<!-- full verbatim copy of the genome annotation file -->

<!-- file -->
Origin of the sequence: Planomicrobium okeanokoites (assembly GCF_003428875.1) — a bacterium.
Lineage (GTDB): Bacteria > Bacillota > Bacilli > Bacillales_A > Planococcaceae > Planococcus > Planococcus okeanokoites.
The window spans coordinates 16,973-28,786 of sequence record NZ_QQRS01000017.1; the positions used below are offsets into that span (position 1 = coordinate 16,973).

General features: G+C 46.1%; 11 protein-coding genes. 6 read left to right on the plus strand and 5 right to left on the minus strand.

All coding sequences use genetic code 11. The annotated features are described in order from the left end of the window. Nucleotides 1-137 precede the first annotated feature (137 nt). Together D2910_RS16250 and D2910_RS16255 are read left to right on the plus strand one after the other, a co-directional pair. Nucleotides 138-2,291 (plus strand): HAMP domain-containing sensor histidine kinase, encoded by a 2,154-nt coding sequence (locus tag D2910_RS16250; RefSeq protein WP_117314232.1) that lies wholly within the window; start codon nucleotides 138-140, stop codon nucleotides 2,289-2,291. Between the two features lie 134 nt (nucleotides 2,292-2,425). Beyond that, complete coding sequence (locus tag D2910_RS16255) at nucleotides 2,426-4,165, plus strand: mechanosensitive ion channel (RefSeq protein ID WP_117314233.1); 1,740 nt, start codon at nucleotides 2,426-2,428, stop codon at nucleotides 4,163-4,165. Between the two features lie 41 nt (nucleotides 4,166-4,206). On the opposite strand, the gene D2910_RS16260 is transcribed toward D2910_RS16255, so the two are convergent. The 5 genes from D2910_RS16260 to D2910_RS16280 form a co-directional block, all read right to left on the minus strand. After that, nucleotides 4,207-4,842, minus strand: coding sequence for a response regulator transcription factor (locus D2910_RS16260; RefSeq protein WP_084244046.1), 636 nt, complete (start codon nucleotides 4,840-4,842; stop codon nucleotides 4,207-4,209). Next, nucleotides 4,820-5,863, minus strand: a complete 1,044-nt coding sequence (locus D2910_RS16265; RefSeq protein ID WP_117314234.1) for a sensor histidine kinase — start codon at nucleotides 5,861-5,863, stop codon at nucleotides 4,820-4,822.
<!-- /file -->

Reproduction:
Origin of the sequence: Planomicrobium okeanokoites (assembly GCF_003428875.1) — a bacterium.
Lineage (GTDB): Bacteria > Bacillota > Bacilli > Bacillales_A > Planococcaceae > Planococcus > Planococcus okeanokoites.
The window spans coordinates 16,973-28,786 of sequence record NZ_QQRS01000017.1; the positions used below are offsets into that span (position 1 = coordinate 16,973).

General features: G+C 46.1%; 11 protein-coding genes. 6 read left to right on the plus strand and 5 right to left on the minus strand.

All coding sequences use genetic code 11. The annotated features are described in order from the left end of the window. Nucleotides 1-137 precede the first annotated feature (137 nt). Together D2910_RS16250 and D2910_RS16255 are read left to right on the plus strand one after the other, a co-directional pair. Nucleotides 138-2,291 (plus strand): HAMP domain-containing sensor histidine kinase, encoded by a 2,154-nt coding sequence (locus tag D2910_RS16250; RefSeq protein WP_117314232.1) that lies wholly within the window; start codon nucleotides 138-140, stop codon nucleotides 2,289-2,291. Between the two features lie 134 nt (nucleotides 2,292-2,425). Beyond that, complete coding sequence (locus tag D2910_RS16255) at nucleotides 2,426-4,165, plus strand: mechanosensitive ion channel (RefSeq protein ID WP_117314233.1); 1,740 nt, start codon at nucleotides 2,426-2,428, stop codon at nucleotides 4,163-4,165. Between the two features lie 41 nt (nucleotides 4,166-4,206). On the opposite strand, the gene D2910_RS16260 is transcribed toward D2910_RS16255, so the two are convergent. The 5 genes from D2910_RS16260 to D2910_RS16280 form a co-directional block, all read right to left on the minus strand. After that, nucleotides 4,207-4,842, minus strand: coding sequence for a response regulator transcription factor (locus D2910_RS16260; RefSeq protein WP_084244046.1), 636 nt, complete (start codon nucleotides 4,840-4,842; stop codon nucleotides 4,207-4,209). Next, nucleotides 4,820-5,863, minus strand: a complete 1,044-nt coding sequence (locus D2910_RS16265; RefSeq protein ID WP_117314234.1) for a sensor histidine kinase — start codon at nucleotides 5,861-5,863, stop codon at nucleotides 4,820-4,822.